Tuesday, December 11, 2018
[Alameda County] Oakland High teachers plan walkout to protest teacher pay
Blog note: this article references a grand jury report.
OAKLAND — At least 75 teachers at Oakland High School are planning a walkout Monday to protest an impasse in contract negotiations, according an organizer.
There are “rumblings” that teachers from other schools may join the walkout, Oakland Unified School District spokesman John Sasaki said Saturday.
In an email to teachers Saturday morning, the district warned calling in sick or taking a personal leave en masse is “an illegal labor action” and “teachers who call in sick under these circumstances will potentially be subject to disciplinary action and loss of pay.”
Oakland High English teacher Miles Murray, one of the organizers of the walkout, said the email has emboldened 75 of the school’s 90 teachers who have indicated they will participate.
“I got a flurry of responses from teachers saying, ‘good, that means they care,’ and that they’re definitely still in,” said Murray.
Murray said the walkout is not sanctioned by the district’s teachers’ union, the Oakland Education Association (OEA), which is currently negotiating a new contract with the district. Teachers have been working without a contract since July 2017.
“They’re probably going to get in legal trouble for it,” said Murray of the OEA. “The union has been escalating and encouraging teachers to participate in a number of different legal actions, but teachers at my school didn’t feel they were escalating fast enough, considering the insulting offers from the district.”
OEA President Keith Brown did not immediately return a request for comment Saturday afternoon.
Oakland Unified is facing a budget crisis and is expected to make deep cuts next year in order to cut $60 million from its budget by the 2020-21 fiscal year. Those cuts are likely to include the closing and consolidating of several schools.
The board has been criticized by the state and an Alameda County civil grand jury for failing to make difficult political decisions. If the district fails to follow through with its deficit-cutting plans, they could risk a state takeover.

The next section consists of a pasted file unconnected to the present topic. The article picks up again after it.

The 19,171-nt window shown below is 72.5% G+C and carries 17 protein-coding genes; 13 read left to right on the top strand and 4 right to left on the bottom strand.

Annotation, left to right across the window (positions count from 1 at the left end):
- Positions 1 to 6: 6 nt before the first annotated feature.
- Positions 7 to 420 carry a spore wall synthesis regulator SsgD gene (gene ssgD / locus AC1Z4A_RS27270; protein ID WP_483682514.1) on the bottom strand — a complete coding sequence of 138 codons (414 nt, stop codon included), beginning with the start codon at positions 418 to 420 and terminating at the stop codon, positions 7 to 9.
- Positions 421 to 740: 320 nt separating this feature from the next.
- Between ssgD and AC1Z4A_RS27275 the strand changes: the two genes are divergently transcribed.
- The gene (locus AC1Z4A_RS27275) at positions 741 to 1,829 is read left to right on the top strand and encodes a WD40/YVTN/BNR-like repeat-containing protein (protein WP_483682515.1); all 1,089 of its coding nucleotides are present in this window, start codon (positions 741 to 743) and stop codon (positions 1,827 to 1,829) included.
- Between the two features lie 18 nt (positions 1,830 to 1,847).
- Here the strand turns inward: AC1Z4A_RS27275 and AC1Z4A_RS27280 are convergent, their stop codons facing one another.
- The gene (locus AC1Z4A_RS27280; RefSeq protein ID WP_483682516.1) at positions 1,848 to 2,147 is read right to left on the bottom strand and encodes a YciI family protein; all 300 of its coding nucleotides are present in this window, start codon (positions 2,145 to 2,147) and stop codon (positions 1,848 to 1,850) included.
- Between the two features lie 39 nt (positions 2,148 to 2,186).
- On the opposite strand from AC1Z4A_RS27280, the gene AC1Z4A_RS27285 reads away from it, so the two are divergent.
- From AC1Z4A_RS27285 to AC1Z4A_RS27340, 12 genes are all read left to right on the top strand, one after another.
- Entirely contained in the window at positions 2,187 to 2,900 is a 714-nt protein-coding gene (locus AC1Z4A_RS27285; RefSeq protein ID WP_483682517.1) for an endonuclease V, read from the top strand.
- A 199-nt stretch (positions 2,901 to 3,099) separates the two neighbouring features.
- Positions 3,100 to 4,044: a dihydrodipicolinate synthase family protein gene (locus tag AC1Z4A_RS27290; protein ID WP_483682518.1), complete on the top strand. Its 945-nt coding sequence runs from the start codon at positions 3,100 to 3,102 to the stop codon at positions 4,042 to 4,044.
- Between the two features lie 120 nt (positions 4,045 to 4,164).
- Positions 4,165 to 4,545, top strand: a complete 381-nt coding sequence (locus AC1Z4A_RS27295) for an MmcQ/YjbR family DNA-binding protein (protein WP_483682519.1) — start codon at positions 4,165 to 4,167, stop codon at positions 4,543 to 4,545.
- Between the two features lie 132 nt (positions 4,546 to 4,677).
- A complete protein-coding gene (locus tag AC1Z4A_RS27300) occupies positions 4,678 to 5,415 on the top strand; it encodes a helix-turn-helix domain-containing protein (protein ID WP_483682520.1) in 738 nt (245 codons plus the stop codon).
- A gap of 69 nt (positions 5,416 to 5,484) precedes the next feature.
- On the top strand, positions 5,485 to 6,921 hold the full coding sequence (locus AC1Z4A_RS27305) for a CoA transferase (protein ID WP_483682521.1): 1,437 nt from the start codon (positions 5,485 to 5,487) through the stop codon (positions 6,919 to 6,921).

Murray says while the district claims it can’t afford to pay teachers a living wage and cut down on class sizes, it has also increased spending on vendors, consultants and administration.
“We have the lowest pay in the Bay and the highest percentage of…money funneled from classrooms and teachers to outside consultants to the growing charter school movement,” Murray said.
While the walkout may affect students, Murray said teachers want to draw attention to issues like classroom size that affect the quality of students’ education every day.
“If teachers can’t afford to live in the city where they work…that affects quality of education,” Murray said. “It’s a short-term, one-day crisis to draw attention to this ongoing crisis.”
Sasaki said the district heard about the walkout a few days ago and has arranged for substitutes to fill in for teachers who participate.
Murray said the district has “scrambled” to find adequate substitutes teachers on a regular basis and questioned whether the district can supply enough substitute teachers.
“That’s not accurate. Instruction will continue as usual,” Sasaki said.
Teachers will convene in front of the school starting at 7:30 a.m. and march downtown, where they will hold a rally at city hall, said Murray.
“We’re working hard to find an agreement between the two sides that makes both sides happy,” said Sasaki.
December 8, 2018
The Mercury News
By Thy Vo